Where the Action Is is a book by Paul Dourish slated for publication by MIT Press in October 2001. It's topic is "embodied interaction", a novel approach to the design of user interfaces and our interactive experience of computation. The idea of Embodied Interaction reflects a number of recent trends that have emerged in the area of Human-Computer Interaction.

Where the Action Is provides intellectual foundations for the emerging movement that makes people, and not machines, central to the process of design. With a clarity and thoughtfulness that make hard ideas easy, Paul Dourish's book will only increase in importance as the social nature of computing becomes evident to a new generation of technologists. Philip E. Agre, Department of Information Studies, University of California, Los Angeles (Endorsement). Paul Dourish has now done them for me. All my future publications will have to show consistency with this book, show they are clearly outside the area covered by this book, or show the book is wrong. The last alternative is most unlikely. I think I can show my work, based on Darwinism and ontology, complies with the first option.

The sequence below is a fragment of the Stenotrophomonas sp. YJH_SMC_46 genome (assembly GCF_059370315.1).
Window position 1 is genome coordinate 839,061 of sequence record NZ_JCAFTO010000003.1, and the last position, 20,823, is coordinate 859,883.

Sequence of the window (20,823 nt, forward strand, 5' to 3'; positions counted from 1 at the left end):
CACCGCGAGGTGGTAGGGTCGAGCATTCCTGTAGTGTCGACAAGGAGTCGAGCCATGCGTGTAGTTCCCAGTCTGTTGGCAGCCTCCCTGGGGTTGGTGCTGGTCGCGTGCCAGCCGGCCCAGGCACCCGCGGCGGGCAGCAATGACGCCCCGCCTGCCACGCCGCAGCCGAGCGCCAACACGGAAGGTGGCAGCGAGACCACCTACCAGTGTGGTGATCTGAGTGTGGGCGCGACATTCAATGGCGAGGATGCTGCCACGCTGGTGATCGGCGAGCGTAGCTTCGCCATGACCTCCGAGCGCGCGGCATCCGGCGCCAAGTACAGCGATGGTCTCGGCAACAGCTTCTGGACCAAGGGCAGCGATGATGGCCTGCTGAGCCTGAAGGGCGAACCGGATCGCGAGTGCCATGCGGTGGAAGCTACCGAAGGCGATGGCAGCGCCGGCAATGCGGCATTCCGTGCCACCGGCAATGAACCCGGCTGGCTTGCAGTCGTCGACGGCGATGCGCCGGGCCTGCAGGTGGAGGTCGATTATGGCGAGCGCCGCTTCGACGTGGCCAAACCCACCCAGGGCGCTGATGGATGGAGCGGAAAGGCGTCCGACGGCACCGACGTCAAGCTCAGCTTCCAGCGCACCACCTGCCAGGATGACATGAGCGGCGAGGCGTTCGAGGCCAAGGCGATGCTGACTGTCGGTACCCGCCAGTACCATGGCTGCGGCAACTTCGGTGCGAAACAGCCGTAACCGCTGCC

Paul Dourish is Chancellor's Professor of Informatics in the Donald Bren School of Information and Computer Sciences at the University of California, Irvine. He is the author of Where the Action Is: The Foundations of Embodied Interaction and coauthor of Divining a Digital Future: Mess and Mythology in Ubiquitous Computing, both published by the MIT Press. Human-computer interaction meets philosophical treatments of embodiment. The result: a foundational study of living and acting in a wired world. And a rare achievement too: a readable and engaging book which manages to be both sensible and groundbreaking at the same time. Department of Philosophy, University of Edinburgh. A revolution in design and the role of computer science is upon us: Where the Action Is describes the way.

Where the Action Is: The Foundations of Embodied Interaction (Bradford Books). Download (pdf, . 6 Mb) Donate Read. Epub FB2 mobi txt RTF. Converted file can differ from the original. If possible, download the file in its original format.

In this book, Paul Dourish addresses the philosophical bases of human-computer interaction.